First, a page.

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Published July 10 2012

Cass County judge reassigned after sexual harassment allegations

FARGO – An investigation into sexual harassment allegations by a court reporter against Judge Wickham Corwin resulted in him being reassigned to a team that doesn’t include the woman, according to court officials and an 83-page report on the probe.

Corwin told investigators that while he hoped to have an affair with the woman, who he kissed at his home after a bicycle ride together two years ago, he didn’t intend to start the affair right away and she misunderstood his intentions.

What he claimed were his repeated attempts to talk to the woman to clear up the matter – including closed-door meetings in his chambers and one conversation recorded in a courtroom – were characterized by her as an attempt to frighten and intimidate her because she didn’t go along with his advances.

“While Judge Corwin did not intend to threaten (the woman) or make her work environment uncomfortable, his actions had that effect,” the report concluded.

The State Court Administrator’s Office investigated the matter and submitted its findings in a March 14 report to the state’s Risk Management Division because of the potential for a future claim against the state. Under North Dakota’s open records laws, the report became accessible to the public 90 days after it was filed.

The Forum is not identifying the court reporter because she has not filed a lawsuit against the state or a formal complaint with the state Judicial Conduct Commission. In fact, the report says that she was initially reluctant to speak with investigators, saying “she knew from the beginning that this would lead to trouble for her and she was prepared to fight for her job.”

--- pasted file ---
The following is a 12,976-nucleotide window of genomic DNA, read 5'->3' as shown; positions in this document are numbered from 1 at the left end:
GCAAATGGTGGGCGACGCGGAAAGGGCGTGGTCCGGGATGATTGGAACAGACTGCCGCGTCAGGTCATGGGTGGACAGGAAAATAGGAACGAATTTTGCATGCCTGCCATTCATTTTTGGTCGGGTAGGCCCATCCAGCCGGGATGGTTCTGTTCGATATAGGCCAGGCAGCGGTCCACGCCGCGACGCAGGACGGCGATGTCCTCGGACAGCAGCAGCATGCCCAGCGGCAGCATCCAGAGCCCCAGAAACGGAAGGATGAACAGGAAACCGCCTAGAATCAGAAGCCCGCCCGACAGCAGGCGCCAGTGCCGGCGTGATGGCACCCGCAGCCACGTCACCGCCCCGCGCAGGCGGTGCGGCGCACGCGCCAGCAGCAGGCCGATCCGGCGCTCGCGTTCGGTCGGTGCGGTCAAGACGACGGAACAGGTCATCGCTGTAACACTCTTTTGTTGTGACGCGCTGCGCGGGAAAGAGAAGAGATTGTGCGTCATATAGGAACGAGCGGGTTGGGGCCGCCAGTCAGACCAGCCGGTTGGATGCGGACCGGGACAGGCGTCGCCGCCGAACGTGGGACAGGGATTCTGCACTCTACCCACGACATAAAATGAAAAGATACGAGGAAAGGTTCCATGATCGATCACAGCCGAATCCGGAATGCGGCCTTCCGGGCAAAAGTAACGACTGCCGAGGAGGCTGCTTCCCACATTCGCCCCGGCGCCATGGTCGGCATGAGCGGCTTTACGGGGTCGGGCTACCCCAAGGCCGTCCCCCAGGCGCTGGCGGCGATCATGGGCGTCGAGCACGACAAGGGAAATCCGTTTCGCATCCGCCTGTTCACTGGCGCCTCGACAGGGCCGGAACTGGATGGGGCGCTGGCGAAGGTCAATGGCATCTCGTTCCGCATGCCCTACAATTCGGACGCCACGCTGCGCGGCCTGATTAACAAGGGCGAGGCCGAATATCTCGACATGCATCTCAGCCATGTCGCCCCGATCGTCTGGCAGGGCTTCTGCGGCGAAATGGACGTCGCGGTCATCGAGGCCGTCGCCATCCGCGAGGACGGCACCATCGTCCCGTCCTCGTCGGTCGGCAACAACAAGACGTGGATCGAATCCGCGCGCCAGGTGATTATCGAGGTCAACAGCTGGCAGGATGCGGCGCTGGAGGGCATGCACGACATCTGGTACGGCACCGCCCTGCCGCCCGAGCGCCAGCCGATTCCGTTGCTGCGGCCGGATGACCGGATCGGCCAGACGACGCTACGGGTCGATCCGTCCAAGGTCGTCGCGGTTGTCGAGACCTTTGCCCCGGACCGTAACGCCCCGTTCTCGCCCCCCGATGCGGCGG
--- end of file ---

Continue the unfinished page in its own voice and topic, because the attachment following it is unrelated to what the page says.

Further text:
The allegations surfaced in January after Corwin raised issues about the reporter’s work during her biennial performance review, claiming she was refusing to do the typing he requested and that the tone of her emails was insubordinate.

A search of email records by the Judicial Branch’s IT department unearthed three emails, one of which showed the woman telling Corwin that she didn’t want a personal relation-ship and asking him to stop revisiting the issue.

“We are COWORKERS. Start acting like it! You are making me hate this job and feel ill having to come here because I don’t want to deal with you,” the woman wrote in a June 29, 2011, email. “There is no ‘problem,’ other than that I didn’t go along (with) your advances so now you are trying to make up problems to try and get rid of me, just like you told me you would do (get rid of me) if this were a private law firm.”

That last sentence referred to a comment Corwin acknowledged making to the reporter that if he were still working at a private law firm, he would have “taken care of the problem by now,” meaning he would have fired her. Corwin told investigators he regretted the remark and later apologized for making it. He said it was made out of frustration and wasn’t intended to be a threat to have her fired.

Two weeks after receiving the strongly worded email, Corwin responded with an email stating, “Our communications problems are profound.”

“I have repeatedly tried to talk to you, but only in an attempt to resolve the conflict and animus that exists between us,” he wrote. “Nothing more – no hidden agenda. If you imagined something different, you were badly mistaken.”

In a brief phone interview this morning, Corwin gave the following statement: “The court administrator’s report correctly concludes that I did not intend to threaten (the court reporter) or make her work environment uncomfortable. I regret any misunderstanding.”

He went on to say, “This is a thing that we all thought was behind us and life had gone on.”

The State Court Administrator’s Office investigated the allegations on behalf of the reporter because she is a state employee. Corwin is an elected official, currently in the fourth year of a six-year term.

Corwin, who was previously paired with Judge Wade Webb, has been reassigned and paired with Judge John Irby. Webb is now paired with Judge Frank Racek, and the woman continues to report for Webb and Racek, said Rod Olson, trial court administrator for the East Central Judicial District, which includes Cass County.